By Evans, Ian
Diversity Employers , Vol. 39, No. 1
A young man wears a tailor-made black suit accentuated with mid-gray pinstripes followed by a mauve tinted French cuff dress shirt complemented with an eggplant bowtie striped with the colors gray, white and gold. He adds a personal touch of style with a set of suspenders, antique cuff links, a white presidential folded pocket square, vintage leather band watch and black leather dress shoes that complete the ensemble.
Inarguably, Markus T. Cook has class-even when it comes to what he wears to class. The economics and finance major at Morehouse College "dresses to impress," as a standard for classroom attendance and campus image. This is a student who has no problem with emerging dress codes at historically Black colleges and universities because he already "dresses the part" in preparation for his future transition into the business world.
The importance of making a good, lasting first impression is vital, whether it's scholastic, business or social. These HBCU campuses echo written and unwritten rules on how it's imperative to present oneself with valor and high morale in public and private. You can ask any student who attends a HBCU about the importance of reputation and mostly all will put heavy emphasis on image.
"A first impression is the only impression, so I make sure that I am dressed my best at all times. I believe in being above average in all that I do, especially in presentation," Cook says.
Universities and colleges can no longer believe that students come to college fully equipped with the knowledge needed for them to survive in the business world. Booker T. Washington, an alum of Hampton Institute (now Hampton University) and founder of Tuskegee Institute (now Tuskegee University), taught the basics of hygiene and dress along with academics and industrial labor.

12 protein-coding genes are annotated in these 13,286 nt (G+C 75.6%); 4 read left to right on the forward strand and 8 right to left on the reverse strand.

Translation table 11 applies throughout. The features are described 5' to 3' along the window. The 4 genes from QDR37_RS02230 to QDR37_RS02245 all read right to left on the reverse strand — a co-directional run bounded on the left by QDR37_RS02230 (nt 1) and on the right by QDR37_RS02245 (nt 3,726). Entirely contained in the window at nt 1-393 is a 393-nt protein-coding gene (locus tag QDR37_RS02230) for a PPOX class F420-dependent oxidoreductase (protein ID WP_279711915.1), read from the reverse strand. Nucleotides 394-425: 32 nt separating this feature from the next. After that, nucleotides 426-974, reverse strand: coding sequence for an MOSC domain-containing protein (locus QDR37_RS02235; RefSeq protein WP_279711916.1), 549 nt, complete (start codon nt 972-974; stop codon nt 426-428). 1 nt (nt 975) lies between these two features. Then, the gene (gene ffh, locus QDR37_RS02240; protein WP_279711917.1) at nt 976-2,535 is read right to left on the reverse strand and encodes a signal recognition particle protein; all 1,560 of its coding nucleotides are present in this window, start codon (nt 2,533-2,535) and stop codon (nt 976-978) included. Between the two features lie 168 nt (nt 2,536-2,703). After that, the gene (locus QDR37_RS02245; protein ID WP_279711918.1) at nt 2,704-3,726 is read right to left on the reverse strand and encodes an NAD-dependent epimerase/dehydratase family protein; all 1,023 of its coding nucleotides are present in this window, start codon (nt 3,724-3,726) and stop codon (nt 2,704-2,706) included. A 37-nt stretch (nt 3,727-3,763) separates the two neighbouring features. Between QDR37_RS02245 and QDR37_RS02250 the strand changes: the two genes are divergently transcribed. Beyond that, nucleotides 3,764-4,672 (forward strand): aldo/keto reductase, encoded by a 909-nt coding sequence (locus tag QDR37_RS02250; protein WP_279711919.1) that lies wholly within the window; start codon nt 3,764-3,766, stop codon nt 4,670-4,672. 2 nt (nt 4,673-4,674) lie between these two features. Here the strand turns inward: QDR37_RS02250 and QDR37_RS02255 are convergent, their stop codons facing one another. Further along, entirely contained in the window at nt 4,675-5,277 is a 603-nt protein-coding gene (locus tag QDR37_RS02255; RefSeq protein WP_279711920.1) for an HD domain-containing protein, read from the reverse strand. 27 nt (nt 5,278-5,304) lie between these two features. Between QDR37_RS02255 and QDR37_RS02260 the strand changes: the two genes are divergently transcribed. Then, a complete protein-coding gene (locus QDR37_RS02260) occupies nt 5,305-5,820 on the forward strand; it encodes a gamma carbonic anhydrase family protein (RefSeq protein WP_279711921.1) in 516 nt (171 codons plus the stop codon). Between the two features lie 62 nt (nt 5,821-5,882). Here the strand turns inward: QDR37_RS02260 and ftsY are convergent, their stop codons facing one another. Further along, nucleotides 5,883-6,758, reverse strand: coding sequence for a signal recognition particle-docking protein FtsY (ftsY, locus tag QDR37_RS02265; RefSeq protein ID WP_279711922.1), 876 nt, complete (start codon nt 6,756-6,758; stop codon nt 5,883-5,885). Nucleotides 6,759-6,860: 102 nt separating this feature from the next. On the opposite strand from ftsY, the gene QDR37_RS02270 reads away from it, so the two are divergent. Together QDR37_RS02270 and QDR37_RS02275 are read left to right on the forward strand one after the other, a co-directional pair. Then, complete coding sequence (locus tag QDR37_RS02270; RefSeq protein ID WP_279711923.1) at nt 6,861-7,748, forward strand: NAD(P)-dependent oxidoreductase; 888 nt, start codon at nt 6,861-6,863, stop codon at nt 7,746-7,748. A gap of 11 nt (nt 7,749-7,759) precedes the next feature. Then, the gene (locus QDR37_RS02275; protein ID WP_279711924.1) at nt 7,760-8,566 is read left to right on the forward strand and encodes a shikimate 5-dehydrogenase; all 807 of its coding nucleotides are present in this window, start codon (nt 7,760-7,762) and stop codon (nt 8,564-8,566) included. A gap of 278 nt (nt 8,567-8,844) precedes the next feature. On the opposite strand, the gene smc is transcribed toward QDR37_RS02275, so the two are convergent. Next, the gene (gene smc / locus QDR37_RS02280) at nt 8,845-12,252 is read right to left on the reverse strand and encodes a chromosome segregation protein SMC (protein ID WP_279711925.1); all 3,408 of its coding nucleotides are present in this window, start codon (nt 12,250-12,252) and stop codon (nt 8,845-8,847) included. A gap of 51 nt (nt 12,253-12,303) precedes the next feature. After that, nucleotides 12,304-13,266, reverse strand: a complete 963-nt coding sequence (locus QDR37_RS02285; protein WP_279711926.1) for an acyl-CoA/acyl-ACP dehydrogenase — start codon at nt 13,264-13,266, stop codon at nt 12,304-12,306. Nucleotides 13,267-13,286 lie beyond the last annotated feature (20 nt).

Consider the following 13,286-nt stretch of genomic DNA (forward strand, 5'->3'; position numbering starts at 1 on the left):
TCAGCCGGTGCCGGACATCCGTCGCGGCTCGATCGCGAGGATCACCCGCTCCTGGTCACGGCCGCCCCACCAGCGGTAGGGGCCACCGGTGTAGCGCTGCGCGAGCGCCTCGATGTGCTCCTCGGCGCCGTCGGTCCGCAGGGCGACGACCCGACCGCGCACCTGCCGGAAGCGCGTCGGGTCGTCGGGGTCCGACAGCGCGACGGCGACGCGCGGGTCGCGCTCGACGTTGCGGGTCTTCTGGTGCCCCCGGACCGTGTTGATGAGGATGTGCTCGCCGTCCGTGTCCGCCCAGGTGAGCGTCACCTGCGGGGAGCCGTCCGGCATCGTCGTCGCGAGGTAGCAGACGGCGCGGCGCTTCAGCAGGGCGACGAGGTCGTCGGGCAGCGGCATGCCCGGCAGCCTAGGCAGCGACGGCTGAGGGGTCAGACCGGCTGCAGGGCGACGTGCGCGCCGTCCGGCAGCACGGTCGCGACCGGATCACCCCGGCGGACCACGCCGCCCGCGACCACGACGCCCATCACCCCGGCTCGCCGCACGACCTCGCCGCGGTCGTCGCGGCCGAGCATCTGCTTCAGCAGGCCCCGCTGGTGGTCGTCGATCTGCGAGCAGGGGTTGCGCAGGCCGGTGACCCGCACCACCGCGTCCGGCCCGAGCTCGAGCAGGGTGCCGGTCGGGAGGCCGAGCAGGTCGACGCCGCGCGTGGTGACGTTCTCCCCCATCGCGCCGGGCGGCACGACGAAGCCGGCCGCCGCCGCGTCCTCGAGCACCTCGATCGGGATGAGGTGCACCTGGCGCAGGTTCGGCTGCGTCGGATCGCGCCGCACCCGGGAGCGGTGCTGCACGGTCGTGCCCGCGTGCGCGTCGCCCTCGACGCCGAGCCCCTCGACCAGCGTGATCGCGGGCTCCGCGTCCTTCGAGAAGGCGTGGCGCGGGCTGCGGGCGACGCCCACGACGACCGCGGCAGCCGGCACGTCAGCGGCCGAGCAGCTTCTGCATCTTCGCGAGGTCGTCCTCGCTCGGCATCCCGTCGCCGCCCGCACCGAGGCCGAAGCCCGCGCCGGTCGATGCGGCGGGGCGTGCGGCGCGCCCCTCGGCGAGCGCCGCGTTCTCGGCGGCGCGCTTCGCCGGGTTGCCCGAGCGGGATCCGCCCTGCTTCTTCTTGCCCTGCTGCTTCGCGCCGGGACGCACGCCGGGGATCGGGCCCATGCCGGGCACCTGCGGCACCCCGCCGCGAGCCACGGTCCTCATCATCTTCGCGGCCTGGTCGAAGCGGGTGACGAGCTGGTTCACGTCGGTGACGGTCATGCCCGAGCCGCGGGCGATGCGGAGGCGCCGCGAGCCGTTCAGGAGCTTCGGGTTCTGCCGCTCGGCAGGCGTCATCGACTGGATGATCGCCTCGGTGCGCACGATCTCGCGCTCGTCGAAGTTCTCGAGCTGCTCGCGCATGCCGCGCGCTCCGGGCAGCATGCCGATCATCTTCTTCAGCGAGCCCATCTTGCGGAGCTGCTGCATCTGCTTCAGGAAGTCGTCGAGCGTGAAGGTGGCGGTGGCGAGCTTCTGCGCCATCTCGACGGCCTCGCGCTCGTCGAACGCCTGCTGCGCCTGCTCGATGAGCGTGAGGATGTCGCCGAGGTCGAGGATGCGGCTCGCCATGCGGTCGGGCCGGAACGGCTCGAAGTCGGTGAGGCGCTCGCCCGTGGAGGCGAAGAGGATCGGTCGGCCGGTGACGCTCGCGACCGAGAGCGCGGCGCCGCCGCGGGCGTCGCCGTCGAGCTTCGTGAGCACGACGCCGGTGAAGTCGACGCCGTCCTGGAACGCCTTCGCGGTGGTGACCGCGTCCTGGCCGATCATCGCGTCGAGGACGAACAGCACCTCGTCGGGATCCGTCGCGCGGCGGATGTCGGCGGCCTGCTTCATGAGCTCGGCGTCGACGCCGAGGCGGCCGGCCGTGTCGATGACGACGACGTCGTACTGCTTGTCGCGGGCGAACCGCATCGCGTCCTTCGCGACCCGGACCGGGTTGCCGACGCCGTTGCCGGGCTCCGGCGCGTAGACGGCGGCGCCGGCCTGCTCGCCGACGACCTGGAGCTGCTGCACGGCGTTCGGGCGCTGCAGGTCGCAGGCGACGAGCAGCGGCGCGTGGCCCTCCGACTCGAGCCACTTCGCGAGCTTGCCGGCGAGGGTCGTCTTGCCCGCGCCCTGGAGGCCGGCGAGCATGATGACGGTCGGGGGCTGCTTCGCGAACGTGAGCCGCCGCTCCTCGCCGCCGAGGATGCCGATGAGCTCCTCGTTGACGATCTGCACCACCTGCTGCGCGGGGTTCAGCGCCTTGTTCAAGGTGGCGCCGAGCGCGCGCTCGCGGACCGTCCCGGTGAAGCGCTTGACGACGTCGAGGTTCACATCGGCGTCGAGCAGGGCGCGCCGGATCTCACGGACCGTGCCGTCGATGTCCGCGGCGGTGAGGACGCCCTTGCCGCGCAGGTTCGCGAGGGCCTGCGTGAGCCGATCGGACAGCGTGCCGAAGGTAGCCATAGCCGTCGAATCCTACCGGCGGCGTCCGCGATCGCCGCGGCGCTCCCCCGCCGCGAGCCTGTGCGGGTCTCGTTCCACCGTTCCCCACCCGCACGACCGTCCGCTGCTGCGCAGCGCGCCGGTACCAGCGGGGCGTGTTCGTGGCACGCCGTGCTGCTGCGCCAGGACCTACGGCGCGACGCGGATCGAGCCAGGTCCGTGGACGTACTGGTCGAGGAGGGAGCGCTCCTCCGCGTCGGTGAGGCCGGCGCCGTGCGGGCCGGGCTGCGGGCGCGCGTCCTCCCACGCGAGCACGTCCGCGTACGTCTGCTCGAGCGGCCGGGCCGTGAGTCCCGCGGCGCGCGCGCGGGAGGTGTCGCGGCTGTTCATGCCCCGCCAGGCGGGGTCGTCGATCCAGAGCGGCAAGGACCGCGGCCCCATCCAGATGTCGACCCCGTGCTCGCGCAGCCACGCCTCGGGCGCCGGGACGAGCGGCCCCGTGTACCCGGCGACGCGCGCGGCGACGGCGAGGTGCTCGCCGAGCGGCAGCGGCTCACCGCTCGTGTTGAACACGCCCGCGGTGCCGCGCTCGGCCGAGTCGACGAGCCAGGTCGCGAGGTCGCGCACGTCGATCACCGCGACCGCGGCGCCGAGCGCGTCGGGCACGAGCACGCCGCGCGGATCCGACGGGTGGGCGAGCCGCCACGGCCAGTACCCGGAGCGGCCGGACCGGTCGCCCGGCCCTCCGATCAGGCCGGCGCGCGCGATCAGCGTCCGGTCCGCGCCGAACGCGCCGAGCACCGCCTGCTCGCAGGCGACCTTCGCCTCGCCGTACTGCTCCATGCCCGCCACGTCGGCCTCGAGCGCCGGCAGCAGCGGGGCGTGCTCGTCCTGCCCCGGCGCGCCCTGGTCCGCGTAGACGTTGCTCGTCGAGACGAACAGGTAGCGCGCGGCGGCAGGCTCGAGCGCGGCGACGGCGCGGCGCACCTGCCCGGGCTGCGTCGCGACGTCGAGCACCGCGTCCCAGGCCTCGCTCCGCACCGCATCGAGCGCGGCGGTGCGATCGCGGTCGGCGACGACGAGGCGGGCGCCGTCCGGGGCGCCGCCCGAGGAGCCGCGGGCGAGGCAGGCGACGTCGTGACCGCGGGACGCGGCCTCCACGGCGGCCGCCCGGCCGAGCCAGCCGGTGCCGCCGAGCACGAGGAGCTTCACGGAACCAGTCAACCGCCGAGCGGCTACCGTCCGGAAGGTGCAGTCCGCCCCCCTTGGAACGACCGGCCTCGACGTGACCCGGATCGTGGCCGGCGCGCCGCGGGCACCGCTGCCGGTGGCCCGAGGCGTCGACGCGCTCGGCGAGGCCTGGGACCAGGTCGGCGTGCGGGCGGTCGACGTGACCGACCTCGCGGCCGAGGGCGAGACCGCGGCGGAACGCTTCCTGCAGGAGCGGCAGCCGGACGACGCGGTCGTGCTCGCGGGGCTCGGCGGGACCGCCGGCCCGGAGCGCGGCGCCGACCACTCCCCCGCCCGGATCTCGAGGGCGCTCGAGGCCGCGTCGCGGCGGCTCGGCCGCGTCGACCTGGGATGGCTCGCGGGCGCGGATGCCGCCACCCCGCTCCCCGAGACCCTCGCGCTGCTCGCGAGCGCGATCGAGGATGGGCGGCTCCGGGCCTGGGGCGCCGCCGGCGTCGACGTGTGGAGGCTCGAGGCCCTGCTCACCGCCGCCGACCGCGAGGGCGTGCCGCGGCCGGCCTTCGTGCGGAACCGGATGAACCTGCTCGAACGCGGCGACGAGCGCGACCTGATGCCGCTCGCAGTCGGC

More than a century after Washington founded Tuskegee (1881), the need to teach students basic presentation is still present. Clark Atlanta University addresses this by offering a program helping students to make adult decisions, including "dressing the part." Chris Clarke, marketing major, believes it is warranted.
"Education is just as important as style and presence and it must be taught together as a standard," Clarke says.
"Society demands something more in presentation of oneself. Attire is important in every field of academic study as well as business positions. Dress codes educate and influence students on what is presentable and appropriate for different occasions," says Jeremy D. Wilson, counselor and recruiter for Admissions and Enrollment Management at Tuskegee University.
Stride, communication and pride are critical to anyone when it comes to personal marketability, and clothing is a Key tool in sending the right message. When it comes to campus events such as balls, galas and cabarets, clothing that upholds class and refinement is standard. Then when it comes to socializing, going to the cafeteria or being on the "yard," a more casual, laid-back look is acceptable. Most importantly, attending class is an event in itself where students invest love, time, money and effort in presenting themselves to their peers and professors.
Clothing oneself for any occasion can be a task. The weather and season play a major part in choice of articles of clothing worn each day. Whether it's urban, high, era, modern, business or homage to a decade, they are all genres of fashion in which people take part. The public has to dress based on profession, occasion and status. People believe and wear what the media promote, and also what the profession requires. Many HBCUs are taking note and adding dress into the scholastic part of teaching, as it was commonplace in the past with enforcing dress codes. Dress codes support times past when it was the standard for students to wear the best and be the best.
Dress code initiatives are being made at many historically Black institutions, leading students to ask themselves, "Should the everyday task of clothing oneself become a chore? …